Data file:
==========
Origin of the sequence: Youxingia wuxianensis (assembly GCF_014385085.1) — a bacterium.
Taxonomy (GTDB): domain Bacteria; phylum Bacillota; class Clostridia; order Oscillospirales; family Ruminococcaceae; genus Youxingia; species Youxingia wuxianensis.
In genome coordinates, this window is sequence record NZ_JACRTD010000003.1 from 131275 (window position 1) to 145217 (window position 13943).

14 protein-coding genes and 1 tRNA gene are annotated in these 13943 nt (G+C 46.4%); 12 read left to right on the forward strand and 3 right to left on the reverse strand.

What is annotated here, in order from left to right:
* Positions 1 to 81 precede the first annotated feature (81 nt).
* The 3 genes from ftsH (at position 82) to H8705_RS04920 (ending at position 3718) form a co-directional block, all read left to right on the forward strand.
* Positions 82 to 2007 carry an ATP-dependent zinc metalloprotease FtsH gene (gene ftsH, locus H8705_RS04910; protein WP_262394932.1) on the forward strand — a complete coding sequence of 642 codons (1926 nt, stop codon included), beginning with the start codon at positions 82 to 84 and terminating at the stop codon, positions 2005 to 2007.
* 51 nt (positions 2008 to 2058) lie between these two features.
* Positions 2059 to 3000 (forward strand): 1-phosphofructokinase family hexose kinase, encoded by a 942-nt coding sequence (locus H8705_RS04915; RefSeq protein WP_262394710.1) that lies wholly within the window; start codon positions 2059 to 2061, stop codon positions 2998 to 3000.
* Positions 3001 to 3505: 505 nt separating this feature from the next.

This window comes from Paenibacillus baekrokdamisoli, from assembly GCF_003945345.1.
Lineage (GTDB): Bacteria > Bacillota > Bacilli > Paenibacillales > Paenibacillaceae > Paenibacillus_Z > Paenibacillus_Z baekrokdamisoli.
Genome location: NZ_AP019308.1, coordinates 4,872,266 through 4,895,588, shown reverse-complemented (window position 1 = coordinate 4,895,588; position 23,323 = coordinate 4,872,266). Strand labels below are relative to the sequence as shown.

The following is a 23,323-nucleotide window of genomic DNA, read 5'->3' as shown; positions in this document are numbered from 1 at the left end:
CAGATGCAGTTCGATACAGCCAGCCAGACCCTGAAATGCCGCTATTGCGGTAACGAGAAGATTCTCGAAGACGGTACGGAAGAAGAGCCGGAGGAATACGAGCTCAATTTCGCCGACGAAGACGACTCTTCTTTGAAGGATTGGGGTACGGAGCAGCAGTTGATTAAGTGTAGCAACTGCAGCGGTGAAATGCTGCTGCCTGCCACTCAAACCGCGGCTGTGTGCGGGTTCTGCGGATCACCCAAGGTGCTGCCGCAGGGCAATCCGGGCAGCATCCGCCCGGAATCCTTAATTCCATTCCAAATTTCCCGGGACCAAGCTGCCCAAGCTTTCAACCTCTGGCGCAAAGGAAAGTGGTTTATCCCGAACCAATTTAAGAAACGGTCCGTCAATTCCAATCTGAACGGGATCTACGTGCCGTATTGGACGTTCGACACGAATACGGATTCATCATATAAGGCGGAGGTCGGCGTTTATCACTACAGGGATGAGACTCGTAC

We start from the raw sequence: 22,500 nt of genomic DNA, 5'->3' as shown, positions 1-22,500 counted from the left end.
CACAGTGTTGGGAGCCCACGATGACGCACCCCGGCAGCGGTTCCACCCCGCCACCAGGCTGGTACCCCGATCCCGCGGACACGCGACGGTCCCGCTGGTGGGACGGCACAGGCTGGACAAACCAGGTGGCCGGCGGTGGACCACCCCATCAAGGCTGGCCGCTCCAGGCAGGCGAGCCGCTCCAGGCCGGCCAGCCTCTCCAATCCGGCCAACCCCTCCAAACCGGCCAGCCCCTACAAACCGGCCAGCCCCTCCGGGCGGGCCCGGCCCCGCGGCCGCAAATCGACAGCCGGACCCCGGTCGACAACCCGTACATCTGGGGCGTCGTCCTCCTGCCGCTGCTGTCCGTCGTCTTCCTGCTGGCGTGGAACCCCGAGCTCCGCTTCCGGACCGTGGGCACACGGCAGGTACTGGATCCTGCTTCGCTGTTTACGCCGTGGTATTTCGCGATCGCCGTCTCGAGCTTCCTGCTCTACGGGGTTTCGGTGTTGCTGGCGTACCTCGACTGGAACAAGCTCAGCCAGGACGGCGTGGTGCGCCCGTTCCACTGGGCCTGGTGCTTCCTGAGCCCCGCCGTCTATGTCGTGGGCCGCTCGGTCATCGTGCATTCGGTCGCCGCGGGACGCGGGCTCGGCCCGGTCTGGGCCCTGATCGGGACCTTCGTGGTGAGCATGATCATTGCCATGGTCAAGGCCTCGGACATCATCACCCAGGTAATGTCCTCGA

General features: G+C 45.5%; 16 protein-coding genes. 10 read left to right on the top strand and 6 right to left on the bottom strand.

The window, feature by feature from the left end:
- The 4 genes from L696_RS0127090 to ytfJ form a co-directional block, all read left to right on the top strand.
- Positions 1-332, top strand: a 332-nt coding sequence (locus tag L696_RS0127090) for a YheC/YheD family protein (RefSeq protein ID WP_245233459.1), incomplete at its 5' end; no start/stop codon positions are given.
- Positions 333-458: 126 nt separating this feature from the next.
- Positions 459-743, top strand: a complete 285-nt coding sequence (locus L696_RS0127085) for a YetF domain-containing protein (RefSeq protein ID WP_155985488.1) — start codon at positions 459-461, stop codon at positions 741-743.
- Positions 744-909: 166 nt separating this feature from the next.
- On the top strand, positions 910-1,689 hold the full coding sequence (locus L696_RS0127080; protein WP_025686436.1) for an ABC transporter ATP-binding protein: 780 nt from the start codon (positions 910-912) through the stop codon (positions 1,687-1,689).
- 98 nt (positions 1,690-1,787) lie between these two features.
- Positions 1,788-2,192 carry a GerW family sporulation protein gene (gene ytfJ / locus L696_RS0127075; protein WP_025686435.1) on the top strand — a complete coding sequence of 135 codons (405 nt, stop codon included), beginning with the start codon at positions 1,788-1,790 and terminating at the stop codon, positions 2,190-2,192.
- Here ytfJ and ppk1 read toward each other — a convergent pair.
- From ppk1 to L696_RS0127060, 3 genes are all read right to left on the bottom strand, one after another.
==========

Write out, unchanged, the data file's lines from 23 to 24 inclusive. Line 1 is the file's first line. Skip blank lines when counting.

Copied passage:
- Positions 333-458: 126 nt separating this feature from the next.
- Positions 459-743, top strand: a complete 285-nt coding sequence (locus L696_RS0127085) for a YetF domain-containing protein (RefSeq protein ID WP_155985488.1) — start codon at positions 459-461, stop codon at positions 741-743.